She took a shuddering breath while they waited patiently for her to continue. “Lalaith is talented in the healing arts, but has none of the demeanor needed to deal with patients. I fear she scares them with her intensity and sobriety. She will not be able to continue my healing practice; she will not be able to support herself. I fear she will simply marry any man who will give her a home, and though she is not a fun woman, she is a good woman, and my grandchild. I would not have her come to that end, in a loveless marriage of convenience and desperation.”
“I would not have that either, meldisamin,” Elrond murmured, his keen eyes never leaving her face. “What would you have us do?”
“I would have you give my Lalaith a home, after I am gone,” Naurë told him, then glanced at Haldir. “Or you, should your Rûmil prove himself best suited to making her laugh.”
“A wager is not necessary to ask this favour of us, Naurë,” Haldir said quietly. “You know you have only to ask it, and we would take her gladly.”
“Ah, but this way it feels less like an imposition and more like a business deal. This way, I can live with my bruised pride,” she informed him, attempting a smile.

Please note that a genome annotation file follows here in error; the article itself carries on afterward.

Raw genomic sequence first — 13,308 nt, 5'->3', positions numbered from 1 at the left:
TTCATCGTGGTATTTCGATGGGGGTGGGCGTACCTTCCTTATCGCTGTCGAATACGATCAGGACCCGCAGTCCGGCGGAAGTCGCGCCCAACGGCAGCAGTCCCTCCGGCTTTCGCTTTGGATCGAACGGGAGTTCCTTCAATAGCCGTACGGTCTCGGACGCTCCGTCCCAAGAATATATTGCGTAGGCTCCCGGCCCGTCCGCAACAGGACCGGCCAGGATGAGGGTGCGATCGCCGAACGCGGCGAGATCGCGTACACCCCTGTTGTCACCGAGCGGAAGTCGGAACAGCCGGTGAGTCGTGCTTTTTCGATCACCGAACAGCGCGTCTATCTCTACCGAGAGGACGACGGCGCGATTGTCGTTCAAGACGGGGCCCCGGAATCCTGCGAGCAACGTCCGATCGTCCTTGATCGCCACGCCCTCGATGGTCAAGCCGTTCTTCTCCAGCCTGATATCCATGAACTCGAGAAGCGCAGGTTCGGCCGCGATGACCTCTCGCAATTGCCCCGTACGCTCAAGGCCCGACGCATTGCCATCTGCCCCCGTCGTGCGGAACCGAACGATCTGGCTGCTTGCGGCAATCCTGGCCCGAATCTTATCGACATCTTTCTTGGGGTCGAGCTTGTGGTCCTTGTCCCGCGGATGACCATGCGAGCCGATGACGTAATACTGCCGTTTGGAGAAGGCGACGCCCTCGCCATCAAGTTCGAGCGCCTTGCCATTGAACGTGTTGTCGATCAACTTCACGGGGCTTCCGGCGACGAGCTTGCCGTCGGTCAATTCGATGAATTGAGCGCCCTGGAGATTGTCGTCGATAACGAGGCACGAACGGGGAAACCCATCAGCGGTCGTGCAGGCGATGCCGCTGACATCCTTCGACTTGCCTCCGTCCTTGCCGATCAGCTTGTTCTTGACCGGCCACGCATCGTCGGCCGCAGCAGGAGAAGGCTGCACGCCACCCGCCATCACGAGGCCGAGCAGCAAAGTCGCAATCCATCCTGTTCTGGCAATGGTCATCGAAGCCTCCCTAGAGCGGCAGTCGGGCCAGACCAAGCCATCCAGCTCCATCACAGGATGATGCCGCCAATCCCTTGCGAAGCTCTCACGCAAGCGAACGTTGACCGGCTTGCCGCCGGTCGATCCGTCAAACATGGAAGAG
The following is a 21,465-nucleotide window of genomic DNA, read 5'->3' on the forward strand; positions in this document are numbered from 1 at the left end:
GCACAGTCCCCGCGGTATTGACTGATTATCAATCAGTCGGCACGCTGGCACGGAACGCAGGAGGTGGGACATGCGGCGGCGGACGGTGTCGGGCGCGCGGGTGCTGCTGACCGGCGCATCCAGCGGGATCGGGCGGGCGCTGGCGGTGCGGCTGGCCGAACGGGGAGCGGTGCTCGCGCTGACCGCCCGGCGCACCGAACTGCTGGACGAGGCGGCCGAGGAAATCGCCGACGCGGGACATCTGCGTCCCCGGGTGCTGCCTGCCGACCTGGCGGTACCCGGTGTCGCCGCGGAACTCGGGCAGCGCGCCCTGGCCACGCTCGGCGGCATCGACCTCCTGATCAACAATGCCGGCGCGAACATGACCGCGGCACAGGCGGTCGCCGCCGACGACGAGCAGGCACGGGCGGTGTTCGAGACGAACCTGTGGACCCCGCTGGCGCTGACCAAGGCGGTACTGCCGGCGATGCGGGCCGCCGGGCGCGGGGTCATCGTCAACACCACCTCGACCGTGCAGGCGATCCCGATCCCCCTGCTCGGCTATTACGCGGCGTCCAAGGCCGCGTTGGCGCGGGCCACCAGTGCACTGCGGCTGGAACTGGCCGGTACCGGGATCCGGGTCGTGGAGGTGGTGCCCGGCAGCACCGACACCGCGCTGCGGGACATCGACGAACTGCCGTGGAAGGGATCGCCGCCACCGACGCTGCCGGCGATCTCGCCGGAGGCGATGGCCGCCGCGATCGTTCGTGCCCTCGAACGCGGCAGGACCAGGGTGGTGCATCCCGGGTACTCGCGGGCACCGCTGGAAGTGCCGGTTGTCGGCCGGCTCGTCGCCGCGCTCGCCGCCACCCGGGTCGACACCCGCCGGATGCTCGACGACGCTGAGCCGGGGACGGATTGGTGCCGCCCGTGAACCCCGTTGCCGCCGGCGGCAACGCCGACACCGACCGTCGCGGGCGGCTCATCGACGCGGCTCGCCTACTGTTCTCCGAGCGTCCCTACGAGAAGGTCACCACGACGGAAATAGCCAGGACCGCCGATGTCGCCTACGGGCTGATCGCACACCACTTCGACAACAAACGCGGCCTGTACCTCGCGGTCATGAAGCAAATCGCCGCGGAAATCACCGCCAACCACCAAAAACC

“Your Lalaith has a home with me as long as she wishes,” Elrond said. “Even if my Elrohir and Elladan fail.”
Haldir nodded. “And with me, even if my Rûmil fails.” His mouth quirked in a half-smile. “Unlikely as that is.”
Naurë had to turn away, staring fixedly at the waterfall in the distance, to hide the tears that sprung to her eyes. “Much do I love you both,” she whispered. “It pains me deeply to have to leave you.”
“Hide not your tears from us, Naurë,” Elrond said. “For we are pained by it also.” She turned back to see the elves watching her, tears in their eyes as well. She reached out and grasped their hands, squeezing with as much strength as she had. “This promise is made, this bond is forged.”
“It is done,” Haldir agreed, and squeezed back tenderly, feeling the fragility of brittle bones under parchment skin.
“It is done,” Naurë repeated. “I am much eased by it.”
Elrond smiled crookedly. “Then shall we return to the hall? For this outpouring of emotion has quite depleted me; I am starving.”